I do not know if any poem I will write can cause what I want it to release into my small world, where a comment or two can cause such a surge of pride and/or repulsion in me. Only for some time. This is the only way I have known because it is a release, and not something that I have nourished and built and kept safe. I do not think I ever had a chance.
I always sought to be comforted when that was not possible. I wanted reprieve when it could never last.
“Why live a lie,” sings Autumn as a refrain through the song. I am not going to bother with it. It is just a beginning to overcome some internalised delusions, and it has to be symbolic like everything else, to be of any significance.
This is the first in a series of essays envisaged by me called #Trash. Please bear with me as I had to get this self-indulgent piece out first; I have something sexy planned for next week. Share your opinion and topic suggestions (however trashy) in the comments. You can keep up with me on my Instagram or Twitteras well.
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they say dying by suicide should not seem like an option
(in a world where we would rather admire silent suffering)
“you shouldn’t have” “i wish you knew that i cared” —
a person is like an apple with layers of lives lived and unlived
in the course of a simplified reality
(not for you to decide or decipher),
when they die by suicide (no one commits suicide),
the core is still not empty,
in their absence, your words are not solacing,
they are empty vessels (cyanide seeds of pilgrimage)
that mean nothing to a non-existent god.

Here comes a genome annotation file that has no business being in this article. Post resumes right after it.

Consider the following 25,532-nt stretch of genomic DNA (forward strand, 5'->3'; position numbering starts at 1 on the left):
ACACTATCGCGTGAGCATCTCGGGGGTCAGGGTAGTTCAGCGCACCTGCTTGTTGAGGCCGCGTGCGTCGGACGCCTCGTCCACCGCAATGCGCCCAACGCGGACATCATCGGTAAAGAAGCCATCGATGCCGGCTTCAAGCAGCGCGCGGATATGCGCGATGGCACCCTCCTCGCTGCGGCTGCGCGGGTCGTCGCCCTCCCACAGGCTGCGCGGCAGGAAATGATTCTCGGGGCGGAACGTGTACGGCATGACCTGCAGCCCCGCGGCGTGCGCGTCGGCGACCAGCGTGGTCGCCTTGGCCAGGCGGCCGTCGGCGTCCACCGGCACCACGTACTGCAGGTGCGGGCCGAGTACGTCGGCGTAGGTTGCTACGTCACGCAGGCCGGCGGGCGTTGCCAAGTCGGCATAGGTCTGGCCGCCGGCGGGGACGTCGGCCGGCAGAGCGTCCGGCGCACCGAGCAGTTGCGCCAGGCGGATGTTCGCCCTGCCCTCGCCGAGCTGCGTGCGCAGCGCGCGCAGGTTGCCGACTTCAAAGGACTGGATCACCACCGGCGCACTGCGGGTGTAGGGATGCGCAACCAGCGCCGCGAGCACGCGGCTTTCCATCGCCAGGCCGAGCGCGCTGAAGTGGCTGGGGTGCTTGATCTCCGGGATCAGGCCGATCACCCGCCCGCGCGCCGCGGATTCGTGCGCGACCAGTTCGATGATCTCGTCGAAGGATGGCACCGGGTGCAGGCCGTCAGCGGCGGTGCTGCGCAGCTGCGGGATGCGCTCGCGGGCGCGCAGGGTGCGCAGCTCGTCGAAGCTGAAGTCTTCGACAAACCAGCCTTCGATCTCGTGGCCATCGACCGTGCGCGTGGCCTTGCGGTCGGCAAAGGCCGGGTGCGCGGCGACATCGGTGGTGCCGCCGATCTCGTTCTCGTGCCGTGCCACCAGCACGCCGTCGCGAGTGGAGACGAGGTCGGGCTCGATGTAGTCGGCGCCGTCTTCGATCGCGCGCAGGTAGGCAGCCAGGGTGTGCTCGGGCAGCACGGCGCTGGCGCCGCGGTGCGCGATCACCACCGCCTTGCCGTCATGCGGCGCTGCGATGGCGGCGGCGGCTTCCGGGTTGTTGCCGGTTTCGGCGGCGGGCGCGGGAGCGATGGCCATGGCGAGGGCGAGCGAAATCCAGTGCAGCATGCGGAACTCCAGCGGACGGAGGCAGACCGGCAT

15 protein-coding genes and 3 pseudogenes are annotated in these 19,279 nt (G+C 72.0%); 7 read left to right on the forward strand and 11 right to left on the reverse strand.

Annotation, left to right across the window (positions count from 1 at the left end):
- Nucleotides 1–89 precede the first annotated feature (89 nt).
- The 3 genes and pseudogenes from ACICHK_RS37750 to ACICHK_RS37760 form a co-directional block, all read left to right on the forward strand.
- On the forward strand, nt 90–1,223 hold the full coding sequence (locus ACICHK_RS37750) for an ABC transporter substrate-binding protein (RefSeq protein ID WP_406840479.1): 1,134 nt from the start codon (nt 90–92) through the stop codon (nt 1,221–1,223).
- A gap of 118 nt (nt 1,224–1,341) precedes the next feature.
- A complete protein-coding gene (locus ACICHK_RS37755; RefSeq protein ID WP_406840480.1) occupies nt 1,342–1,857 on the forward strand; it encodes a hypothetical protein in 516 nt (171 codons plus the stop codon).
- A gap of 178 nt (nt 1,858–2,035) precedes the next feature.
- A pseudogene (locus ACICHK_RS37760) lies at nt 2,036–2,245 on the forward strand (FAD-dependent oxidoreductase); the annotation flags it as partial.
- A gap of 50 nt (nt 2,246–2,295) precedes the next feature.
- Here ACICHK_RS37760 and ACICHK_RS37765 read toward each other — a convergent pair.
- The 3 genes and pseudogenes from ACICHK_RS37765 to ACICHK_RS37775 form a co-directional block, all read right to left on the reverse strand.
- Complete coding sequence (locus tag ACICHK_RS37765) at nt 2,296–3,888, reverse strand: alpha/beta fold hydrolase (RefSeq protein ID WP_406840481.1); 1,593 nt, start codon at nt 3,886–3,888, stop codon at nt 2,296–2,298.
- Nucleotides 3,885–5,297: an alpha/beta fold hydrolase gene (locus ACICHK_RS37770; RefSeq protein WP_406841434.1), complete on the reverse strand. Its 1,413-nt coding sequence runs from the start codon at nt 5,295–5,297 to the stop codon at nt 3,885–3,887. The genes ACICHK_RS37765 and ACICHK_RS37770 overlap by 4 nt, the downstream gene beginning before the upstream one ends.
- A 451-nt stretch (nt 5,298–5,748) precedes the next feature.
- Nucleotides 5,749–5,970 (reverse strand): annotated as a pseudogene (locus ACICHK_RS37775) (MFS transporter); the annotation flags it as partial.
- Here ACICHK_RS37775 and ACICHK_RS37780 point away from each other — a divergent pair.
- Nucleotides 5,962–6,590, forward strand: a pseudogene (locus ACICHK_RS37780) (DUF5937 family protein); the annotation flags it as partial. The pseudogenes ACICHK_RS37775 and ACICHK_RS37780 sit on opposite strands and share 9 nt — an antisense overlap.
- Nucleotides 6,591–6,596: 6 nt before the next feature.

i read that there comes a time when you realize
that you do not want to die anymore
but you’re just living the memory of wanting to be unalive,
to be buried in endless despair, so as to placate
the familiar need to stop it all.
i wonder if my skin is as supple as an apple’s —
if i cut it and square it for your consumption
(social media consolations and memorials),
would it bleed or would it not anymore?
would it hurt or would my lips quiver and pause…
to the sweet perfume of a fresh wound?
my blood clots at the thought of an apple
that may not be as sweet as it may look —
so shall i choose a pomegranate seed
to bind my life and plant it near my empty heart
(no space within)?
when i wish to return to what i knew best,
i feel the pull towards knowledge that this fruit
is yet to accumulate me, still to ripen before the fall comes.
Image Source (Sebastian Black, Concerning taste let’s ask the apple: Hey apple sliced in half (muzzle). Hey you of black seeds and rotten core (whiskers,nose) of yellow skin, and stem split twain (mouth), of etc and also of etc. Who left you here on the round glass end table (head)? Are you sullying up the Eileen Gray “piece”, the Heath ceramic mugs (eyes)? Or are you, like the film of dry coffee, (pupils) adding just the right touch? Think about it. I’m gonna take a nap and if I’m sunlight when I wake up I’ll alight on you. But if I’m still just meat with arms I’m gonna move you (ears) over by the couch., 2016, Oil on linen, 60 × 45 inches / 152.5 × 114.3 cm, Unique)
Linking it up with my prompt about and on apples at dVerse later this evening
i treat white words and black smiles as one
when the moon looks like a lamp,
a river of despondent virtues
i look like a mirror, an image of an image,
drinking from the same chalice
as a millennium of systemic subversion, my stigma
is attached to my body, and
i carry it around like a baby
in a cradle, like a queer impulse
of my hope, like open eyes that
do not shut in the dark, like my skin’s
craving and engravings on my skin.
i do not mix
love (as reductive as it is) with pity, i do not change my face
as i once did, i pickle my smiles
and feed them to your glances,
i am an expression, not either, nor both,
but all at once, the first one twice, the second
in intervals of time (joined to my hip),
i am a hole to take you in, to engulf
and succumb to this impulse
to see death, in its non-binary
view — this itch to know,
and to know well,
that i am the one, who
i am, who i see,
without a mirror, without the sky,
not transparent, nor opaque,
For my prompt at dVerse Poetics this evening, where we are celebrating some amazing Black poets, as part of the Black History Month. I’ve tried to emulate Audre Lorde’s style in A Woman Speaks and used one of her lines (in italics) — “I do not mix/love with pity.”